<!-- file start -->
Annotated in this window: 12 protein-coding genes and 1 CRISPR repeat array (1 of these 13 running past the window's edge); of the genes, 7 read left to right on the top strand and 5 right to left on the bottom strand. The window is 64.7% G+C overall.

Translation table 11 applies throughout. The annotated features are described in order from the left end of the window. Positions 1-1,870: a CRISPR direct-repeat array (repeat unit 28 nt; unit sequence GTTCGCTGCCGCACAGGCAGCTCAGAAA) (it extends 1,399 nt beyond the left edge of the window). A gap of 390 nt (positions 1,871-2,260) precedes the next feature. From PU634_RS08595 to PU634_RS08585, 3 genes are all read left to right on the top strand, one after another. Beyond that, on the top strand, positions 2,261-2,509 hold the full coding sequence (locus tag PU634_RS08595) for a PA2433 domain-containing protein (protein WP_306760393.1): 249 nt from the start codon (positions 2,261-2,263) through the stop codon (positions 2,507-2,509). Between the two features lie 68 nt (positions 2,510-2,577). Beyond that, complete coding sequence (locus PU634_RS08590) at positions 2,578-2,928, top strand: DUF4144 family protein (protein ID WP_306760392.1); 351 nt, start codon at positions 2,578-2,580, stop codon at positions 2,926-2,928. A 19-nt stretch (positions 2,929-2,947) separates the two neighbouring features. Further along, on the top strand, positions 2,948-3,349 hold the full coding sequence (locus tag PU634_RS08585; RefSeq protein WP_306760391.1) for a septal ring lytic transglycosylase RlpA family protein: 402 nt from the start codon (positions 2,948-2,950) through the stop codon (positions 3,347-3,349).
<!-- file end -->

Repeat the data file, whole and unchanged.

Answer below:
Annotated in this window: 12 protein-coding genes and 1 CRISPR repeat array (1 of these 13 running past the window's edge); of the genes, 7 read left to right on the top strand and 5 right to left on the bottom strand. The window is 64.7% G+C overall.

Translation table 11 applies throughout. The annotated features are described in order from the left end of the window. Positions 1-1,870: a CRISPR direct-repeat array (repeat unit 28 nt; unit sequence GTTCGCTGCCGCACAGGCAGCTCAGAAA) (it extends 1,399 nt beyond the left edge of the window). A gap of 390 nt (positions 1,871-2,260) precedes the next feature. From PU634_RS08595 to PU634_RS08585, 3 genes are all read left to right on the top strand, one after another. Beyond that, on the top strand, positions 2,261-2,509 hold the full coding sequence (locus tag PU634_RS08595) for a PA2433 domain-containing protein (protein WP_306760393.1): 249 nt from the start codon (positions 2,261-2,263) through the stop codon (positions 2,507-2,509). Between the two features lie 68 nt (positions 2,510-2,577). Beyond that, complete coding sequence (locus PU634_RS08590) at positions 2,578-2,928, top strand: DUF4144 family protein (protein ID WP_306760392.1); 351 nt, start codon at positions 2,578-2,580, stop codon at positions 2,926-2,928. A 19-nt stretch (positions 2,929-2,947) separates the two neighbouring features. Further along, on the top strand, positions 2,948-3,349 hold the full coding sequence (locus tag PU634_RS08585; RefSeq protein WP_306760391.1) for a septal ring lytic transglycosylase RlpA family protein: 402 nt from the start codon (positions 2,948-2,950) through the stop codon (positions 3,347-3,349).